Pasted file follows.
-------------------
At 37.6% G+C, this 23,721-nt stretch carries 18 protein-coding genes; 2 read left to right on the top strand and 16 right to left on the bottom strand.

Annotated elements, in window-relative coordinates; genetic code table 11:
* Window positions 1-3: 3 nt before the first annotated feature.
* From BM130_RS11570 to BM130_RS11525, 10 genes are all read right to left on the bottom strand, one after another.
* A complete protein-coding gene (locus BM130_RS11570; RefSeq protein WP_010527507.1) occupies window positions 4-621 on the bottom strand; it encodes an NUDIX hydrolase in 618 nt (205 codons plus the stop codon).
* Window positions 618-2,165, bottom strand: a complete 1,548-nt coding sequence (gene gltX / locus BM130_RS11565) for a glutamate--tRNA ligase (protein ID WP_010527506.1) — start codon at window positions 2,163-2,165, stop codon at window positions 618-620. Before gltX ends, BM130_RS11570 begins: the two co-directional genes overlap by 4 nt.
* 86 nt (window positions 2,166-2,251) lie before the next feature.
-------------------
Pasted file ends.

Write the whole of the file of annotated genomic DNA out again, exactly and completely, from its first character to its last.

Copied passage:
At 37.6% G+C, this 23,721-nt stretch carries 18 protein-coding genes; 2 read left to right on the top strand and 16 right to left on the bottom strand.

Annotated elements, in window-relative coordinates; genetic code table 11:
* Window positions 1-3: 3 nt before the first annotated feature.
* From BM130_RS11570 to BM130_RS11525, 10 genes are all read right to left on the bottom strand, one after another.
* A complete protein-coding gene (locus BM130_RS11570; RefSeq protein WP_010527507.1) occupies window positions 4-621 on the bottom strand; it encodes an NUDIX hydrolase in 618 nt (205 codons plus the stop codon).
* Window positions 618-2,165, bottom strand: a complete 1,548-nt coding sequence (gene gltX / locus BM130_RS11565) for a glutamate--tRNA ligase (protein ID WP_010527506.1) — start codon at window positions 2,163-2,165, stop codon at window positions 618-620. Before gltX ends, BM130_RS11570 begins: the two co-directional genes overlap by 4 nt.
* 86 nt (window positions 2,166-2,251) lie before the next feature.